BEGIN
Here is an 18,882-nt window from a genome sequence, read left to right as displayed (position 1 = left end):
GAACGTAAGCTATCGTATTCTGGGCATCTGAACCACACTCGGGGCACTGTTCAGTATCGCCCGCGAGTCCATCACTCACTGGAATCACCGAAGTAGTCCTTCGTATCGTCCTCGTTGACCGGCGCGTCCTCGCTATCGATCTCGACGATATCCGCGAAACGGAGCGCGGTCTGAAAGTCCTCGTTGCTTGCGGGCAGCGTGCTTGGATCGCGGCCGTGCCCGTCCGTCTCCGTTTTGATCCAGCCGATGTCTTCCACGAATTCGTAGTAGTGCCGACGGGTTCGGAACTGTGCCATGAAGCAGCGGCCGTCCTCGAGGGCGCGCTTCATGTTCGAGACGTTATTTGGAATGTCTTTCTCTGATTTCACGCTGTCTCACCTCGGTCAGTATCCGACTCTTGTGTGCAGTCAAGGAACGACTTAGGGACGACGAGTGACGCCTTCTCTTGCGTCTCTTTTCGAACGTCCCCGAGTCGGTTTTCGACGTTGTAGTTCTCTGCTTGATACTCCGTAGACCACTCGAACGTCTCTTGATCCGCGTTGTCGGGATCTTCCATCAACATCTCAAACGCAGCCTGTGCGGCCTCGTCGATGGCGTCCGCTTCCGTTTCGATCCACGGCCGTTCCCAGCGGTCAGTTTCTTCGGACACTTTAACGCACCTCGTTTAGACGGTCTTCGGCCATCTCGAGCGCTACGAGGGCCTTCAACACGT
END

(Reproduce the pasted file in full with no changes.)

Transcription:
Here is an 18,882-nt window from a genome sequence, read left to right as displayed (position 1 = left end):
GAACGTAAGCTATCGTATTCTGGGCATCTGAACCACACTCGGGGCACTGTTCAGTATCGCCCGCGAGTCCATCACTCACTGGAATCACCGAAGTAGTCCTTCGTATCGTCCTCGTTGACCGGCGCGTCCTCGCTATCGATCTCGACGATATCCGCGAAACGGAGCGCGGTCTGAAAGTCCTCGTTGCTTGCGGGCAGCGTGCTTGGATCGCGGCCGTGCCCGTCCGTCTCCGTTTTGATCCAGCCGATGTCTTCCACGAATTCGTAGTAGTGCCGACGGGTTCGGAACTGTGCCATGAAGCAGCGGCCGTCCTCGAGGGCGCGCTTCATGTTCGAGACGTTATTTGGAATGTCTTTCTCTGATTTCACGCTGTCTCACCTCGGTCAGTATCCGACTCTTGTGTGCAGTCAAGGAACGACTTAGGGACGACGAGTGACGCCTTCTCTTGCGTCTCTTTTCGAACGTCCCCGAGTCGGTTTTCGACGTTGTAGTTCTCTGCTTGATACTCCGTAGACCACTCGAACGTCTCTTGATCCGCGTTGTCGGGATCTTCCATCAACATCTCAAACGCAGCCTGTGCGGCCTCGTCGATGGCGTCCGCTTCCGTTTCGATCCACGGCCGTTCCCAGCGGTCAGTTTCTTCGGACACTTTAACGCACCTCGTTTAGACGGTCTTCGGCCATCTCGAGCGCTACGAGGGCCTTCAACACGT